💻 For desktops and laptops, most assessors want to see the BIOS firmware version tracked and don’t look much further.
💿 For servers, you may choose to track versions of the iLO / iDRAC firmware, RAID controller firmware, hard drive firmware, and network card firmware. Again, most assessors won’t look much further than BIOS firmware for this requirement.

Next, ensure you have records showing the inventory is 𝘮𝘢𝘪𝘯𝘵𝘢𝘪𝘯𝘦𝘥 (𝘳𝘦𝘷𝘪𝘦𝘸𝘦𝘥 𝘢𝘯𝘥 𝘶𝘱𝘥𝘢𝘵𝘦𝘥) 𝘵𝘩𝘳𝘰𝘶𝘨𝘩𝘰𝘶𝘵 𝘵𝘩𝘦 𝘴𝘺𝘴𝘵𝘦𝘮 𝘥𝘦𝘷𝘦𝘭𝘰𝘱𝘮𝘦𝘯𝘵 𝘭𝘪𝘧𝘦 𝘤𝘺𝘤𝘭𝘦. How do you do this? You could include prompts during your change management procedure to update the inventory.

If your inventory is automated (such as via a network scanning tool), changes should be time-stamped or reported regularly, so that you can show changes over time.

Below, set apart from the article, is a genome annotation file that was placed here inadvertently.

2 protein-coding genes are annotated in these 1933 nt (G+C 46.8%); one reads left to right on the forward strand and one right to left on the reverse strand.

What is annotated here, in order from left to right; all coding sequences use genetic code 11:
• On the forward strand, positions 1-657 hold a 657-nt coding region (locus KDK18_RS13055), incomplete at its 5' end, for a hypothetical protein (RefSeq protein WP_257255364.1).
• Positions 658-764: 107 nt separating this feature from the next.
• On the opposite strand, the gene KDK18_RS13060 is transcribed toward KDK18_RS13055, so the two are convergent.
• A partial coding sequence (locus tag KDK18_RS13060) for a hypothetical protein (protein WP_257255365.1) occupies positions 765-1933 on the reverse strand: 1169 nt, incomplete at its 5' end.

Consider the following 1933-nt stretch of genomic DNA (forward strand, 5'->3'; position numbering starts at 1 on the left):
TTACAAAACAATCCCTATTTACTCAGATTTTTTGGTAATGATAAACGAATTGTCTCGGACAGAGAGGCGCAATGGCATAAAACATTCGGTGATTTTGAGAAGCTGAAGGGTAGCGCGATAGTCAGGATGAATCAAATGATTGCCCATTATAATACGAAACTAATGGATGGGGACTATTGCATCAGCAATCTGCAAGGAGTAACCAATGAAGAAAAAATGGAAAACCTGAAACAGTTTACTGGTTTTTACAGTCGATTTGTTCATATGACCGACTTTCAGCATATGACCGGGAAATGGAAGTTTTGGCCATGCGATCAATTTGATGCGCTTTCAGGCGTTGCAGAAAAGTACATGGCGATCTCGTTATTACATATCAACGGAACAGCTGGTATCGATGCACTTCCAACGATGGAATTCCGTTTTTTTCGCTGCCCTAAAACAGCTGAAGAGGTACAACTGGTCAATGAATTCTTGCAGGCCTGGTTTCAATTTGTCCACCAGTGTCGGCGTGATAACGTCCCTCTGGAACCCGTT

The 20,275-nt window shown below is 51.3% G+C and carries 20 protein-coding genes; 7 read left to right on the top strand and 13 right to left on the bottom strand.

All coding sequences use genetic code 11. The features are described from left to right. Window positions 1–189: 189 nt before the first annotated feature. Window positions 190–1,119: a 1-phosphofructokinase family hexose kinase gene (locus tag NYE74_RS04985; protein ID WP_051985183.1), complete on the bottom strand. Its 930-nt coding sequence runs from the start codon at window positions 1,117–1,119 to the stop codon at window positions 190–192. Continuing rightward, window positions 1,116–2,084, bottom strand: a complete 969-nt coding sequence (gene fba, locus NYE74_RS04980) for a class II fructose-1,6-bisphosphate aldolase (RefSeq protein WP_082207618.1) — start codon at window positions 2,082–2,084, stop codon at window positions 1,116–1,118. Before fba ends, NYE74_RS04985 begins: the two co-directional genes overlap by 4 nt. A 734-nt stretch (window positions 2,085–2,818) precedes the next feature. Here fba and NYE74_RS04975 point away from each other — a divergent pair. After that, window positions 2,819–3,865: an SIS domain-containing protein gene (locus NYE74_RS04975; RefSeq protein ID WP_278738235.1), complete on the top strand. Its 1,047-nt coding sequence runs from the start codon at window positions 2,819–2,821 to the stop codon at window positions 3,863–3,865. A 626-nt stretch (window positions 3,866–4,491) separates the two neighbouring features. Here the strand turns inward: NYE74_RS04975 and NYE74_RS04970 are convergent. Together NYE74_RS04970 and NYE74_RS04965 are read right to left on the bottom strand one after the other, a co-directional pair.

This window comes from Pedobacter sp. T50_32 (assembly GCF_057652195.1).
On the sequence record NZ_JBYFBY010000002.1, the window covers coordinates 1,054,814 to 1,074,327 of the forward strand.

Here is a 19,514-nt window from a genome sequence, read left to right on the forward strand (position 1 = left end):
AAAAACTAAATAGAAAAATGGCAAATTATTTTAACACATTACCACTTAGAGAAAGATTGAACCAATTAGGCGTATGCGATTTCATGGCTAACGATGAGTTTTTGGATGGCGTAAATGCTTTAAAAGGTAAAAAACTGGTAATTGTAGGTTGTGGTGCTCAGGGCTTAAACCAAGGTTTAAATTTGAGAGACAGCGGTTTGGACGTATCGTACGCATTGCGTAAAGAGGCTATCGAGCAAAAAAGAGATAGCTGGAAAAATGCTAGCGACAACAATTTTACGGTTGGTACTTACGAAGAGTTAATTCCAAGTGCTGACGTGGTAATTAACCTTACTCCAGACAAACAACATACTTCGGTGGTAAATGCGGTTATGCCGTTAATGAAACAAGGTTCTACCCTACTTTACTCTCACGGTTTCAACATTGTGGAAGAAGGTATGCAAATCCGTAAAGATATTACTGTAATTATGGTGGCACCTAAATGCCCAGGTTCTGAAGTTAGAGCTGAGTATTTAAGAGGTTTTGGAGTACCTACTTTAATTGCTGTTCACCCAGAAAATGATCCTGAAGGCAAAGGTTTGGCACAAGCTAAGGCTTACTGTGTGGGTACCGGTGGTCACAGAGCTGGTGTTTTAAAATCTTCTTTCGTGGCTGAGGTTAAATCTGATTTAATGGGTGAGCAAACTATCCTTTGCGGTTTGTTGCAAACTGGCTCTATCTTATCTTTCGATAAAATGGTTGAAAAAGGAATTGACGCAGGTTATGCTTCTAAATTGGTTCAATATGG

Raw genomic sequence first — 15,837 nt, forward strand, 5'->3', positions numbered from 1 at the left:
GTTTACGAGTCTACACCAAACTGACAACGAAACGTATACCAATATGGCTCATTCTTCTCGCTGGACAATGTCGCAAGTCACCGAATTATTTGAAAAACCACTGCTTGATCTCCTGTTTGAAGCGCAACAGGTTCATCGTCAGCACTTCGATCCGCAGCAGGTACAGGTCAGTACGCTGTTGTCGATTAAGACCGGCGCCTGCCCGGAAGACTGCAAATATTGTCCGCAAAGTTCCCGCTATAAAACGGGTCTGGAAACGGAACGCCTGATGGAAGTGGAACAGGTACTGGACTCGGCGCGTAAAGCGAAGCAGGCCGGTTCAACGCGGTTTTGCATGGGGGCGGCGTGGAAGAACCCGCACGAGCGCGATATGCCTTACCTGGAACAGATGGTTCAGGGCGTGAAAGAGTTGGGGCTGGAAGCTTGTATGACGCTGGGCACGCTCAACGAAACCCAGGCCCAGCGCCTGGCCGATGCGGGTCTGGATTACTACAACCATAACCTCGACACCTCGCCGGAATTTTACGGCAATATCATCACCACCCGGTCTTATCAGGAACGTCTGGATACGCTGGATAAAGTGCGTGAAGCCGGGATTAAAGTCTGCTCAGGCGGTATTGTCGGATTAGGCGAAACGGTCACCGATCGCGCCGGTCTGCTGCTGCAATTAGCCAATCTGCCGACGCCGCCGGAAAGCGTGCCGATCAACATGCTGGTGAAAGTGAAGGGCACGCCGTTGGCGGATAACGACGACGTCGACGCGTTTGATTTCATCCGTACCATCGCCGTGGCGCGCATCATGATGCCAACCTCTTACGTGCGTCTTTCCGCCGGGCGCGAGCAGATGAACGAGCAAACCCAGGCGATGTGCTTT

The main idea of [f] is that your inventory doesn’t get out of date as you add and remove components. This can be manual or automatic, just whatever you do, make sure the inventory stays accurate over ⏳.  A mean assessor may test you by selecting an in-scope device at random and asking to see if the inventory includes accurate information for it. 😱

The best implementation I’ve seen included all laptops, desktops, mobile phones, servers, network components, the list of authorized software, the list of authorized clouds, and virtual machines, in a series of inventory lists.

Would love to hear everyone’s comments about inventories.
Do you think the inventory part of this practice can be completely automated using a tool, or is there manual maintenance that needs to be performed?
What documentation would you capture in the inventory for a switch? A laptop?